San Rafael, CA – A recent resident survey showed that Marin County residents believe climate change adaptation and improvement in disaster preparedness should be two of the County government’s top priorities over the next few years. Sea level rise fits into both categories because it is one of the most alarming facets of climate change for peninsula populations such as Marin’s, and it’s considered a slow-moving disaster.
It's becoming more common to see flooding along Marin's bay shoreline.
County staff provided an update on sea level rise adaption
during the April 9 meeting of the Marin County Board of Supervisors, and it was stark. Some of the key messages were that rising waters will inundate Marin’s coastal areas, a single solution doesn’t exist, and that a creative all-in approach to adaptation is critical.
Staff from the Water Resources Division of the Marin County Department of Public Works and planners from the Community Development Agency have teamed up on the Marin Bay Waterfront Adaptation Vulnerability Evaluation, known as BayWAVE. Since 2015, the group has evaluated private and public assets affected by sea level rise on Marin’s bay shores and planned the implementation of adaptation strategies. Some of the recent measures taken or considered include:
- Assessing nature-based approaches that can be deployed with wetlands, horizontal levees, beaches, and subtidal planting of eelgrass;
- Integrating flood control planning for low-lying areas with the impacts of sea level rise;
- Developing guidance for County staff on land-use policies and capital projects;
- Raising awareness through public outreach;
- Increasing coordination and collaboration within County departments, towns, cities, and local agencies;
- Participating in regional, state, national and international discussions around sea level rise adaptation
- Implementing pilot projects that test new concepts and increase protections.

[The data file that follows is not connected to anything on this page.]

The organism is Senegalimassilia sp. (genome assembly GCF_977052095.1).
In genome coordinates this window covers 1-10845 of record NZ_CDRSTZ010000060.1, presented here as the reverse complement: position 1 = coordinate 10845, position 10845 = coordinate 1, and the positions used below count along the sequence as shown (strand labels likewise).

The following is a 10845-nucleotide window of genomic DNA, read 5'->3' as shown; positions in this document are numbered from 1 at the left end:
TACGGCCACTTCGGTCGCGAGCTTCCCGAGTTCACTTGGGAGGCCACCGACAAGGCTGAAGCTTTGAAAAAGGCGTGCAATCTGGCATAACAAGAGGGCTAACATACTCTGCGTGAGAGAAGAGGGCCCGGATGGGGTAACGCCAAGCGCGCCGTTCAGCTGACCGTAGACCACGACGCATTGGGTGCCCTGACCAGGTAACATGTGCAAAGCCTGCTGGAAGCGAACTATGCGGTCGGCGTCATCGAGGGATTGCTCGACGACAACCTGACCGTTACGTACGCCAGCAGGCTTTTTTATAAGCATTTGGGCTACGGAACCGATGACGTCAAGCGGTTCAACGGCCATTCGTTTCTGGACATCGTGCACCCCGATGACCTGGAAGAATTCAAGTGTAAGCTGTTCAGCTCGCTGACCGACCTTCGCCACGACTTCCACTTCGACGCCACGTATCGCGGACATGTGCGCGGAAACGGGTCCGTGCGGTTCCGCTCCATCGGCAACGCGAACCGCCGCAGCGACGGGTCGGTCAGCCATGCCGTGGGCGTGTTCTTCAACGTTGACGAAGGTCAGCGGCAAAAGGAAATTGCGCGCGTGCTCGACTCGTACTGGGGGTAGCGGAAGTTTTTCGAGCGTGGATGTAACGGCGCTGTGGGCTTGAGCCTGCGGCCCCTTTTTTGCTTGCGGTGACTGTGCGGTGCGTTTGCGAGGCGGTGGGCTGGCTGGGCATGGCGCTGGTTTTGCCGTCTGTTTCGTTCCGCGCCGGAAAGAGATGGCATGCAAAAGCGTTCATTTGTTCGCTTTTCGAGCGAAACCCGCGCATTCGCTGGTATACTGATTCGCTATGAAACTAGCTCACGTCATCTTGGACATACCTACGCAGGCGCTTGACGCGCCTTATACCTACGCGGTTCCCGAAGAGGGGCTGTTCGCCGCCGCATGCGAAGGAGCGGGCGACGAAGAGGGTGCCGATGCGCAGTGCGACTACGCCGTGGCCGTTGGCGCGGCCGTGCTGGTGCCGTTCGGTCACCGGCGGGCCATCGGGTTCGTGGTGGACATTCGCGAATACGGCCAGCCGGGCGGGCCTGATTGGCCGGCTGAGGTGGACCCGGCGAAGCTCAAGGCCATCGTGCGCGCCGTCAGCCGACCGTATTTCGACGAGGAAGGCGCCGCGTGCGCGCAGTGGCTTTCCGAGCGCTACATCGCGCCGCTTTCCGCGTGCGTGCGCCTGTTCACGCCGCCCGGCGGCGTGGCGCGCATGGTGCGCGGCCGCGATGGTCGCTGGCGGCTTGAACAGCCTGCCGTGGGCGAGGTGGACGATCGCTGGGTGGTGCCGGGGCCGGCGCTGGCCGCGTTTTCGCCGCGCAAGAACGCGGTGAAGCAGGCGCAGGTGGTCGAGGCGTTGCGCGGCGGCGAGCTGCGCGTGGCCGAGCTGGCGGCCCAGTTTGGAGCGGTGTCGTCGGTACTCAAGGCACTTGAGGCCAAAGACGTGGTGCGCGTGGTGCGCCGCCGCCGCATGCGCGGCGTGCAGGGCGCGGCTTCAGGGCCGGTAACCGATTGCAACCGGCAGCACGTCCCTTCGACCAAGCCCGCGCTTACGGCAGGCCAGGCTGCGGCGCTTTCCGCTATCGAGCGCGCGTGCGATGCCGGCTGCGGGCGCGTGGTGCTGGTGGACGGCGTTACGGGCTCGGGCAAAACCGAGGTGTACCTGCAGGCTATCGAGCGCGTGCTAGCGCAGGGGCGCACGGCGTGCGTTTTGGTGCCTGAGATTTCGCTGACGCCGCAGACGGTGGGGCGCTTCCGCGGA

BayWAVE, designed to increase awareness and preparation for sea level rise, completed its first phase with the release of the vulnerability assessment and is in its second phase of an anticipated long-term planning effort.
Supervisor Kate Sears, the Board President this year, said the focus on transportation issues related to sea level rise and links with other climate change impacts such as wildfire danger have been particularly helpful. Representatives from Mill Valley, Sausalito, San Rafael and Corte Madera spoke at the meeting about the leadership exhibited by County staff in adaptation efforts.
“We’re in Year 2 of the BayWAVE project, and I think the impacts have been terrific,” Sears said. “A lot of it is collaboration between departments within the County but also with the cities and town and agencies around Marin. It’s been an invaluable experience, and we appreciate everyone’s engagement.”
In March 2019, the County hosted a sea level rise adaptation workshop and shared progress about local projects with more than 100 people in attendance. Participants included elected officials, civic administrators, and those funding the projects. More outreach events are in the planning stages. Also, staff has created an interactive map that allows viewers to see the range of adaptation planning and projects across Marin’s jurisdictions.
“We can plan for this, but it will take technology, creativity, and being holistic in our approaches,” said Principal Watershed Planner Chris Choo. “It will be a big shift, but we have no choice. We are at a crossroads, and we can plan for and design a resilient Marin.”
Learn more at www.MarinSLR.org or www.MarinWatersheds.org.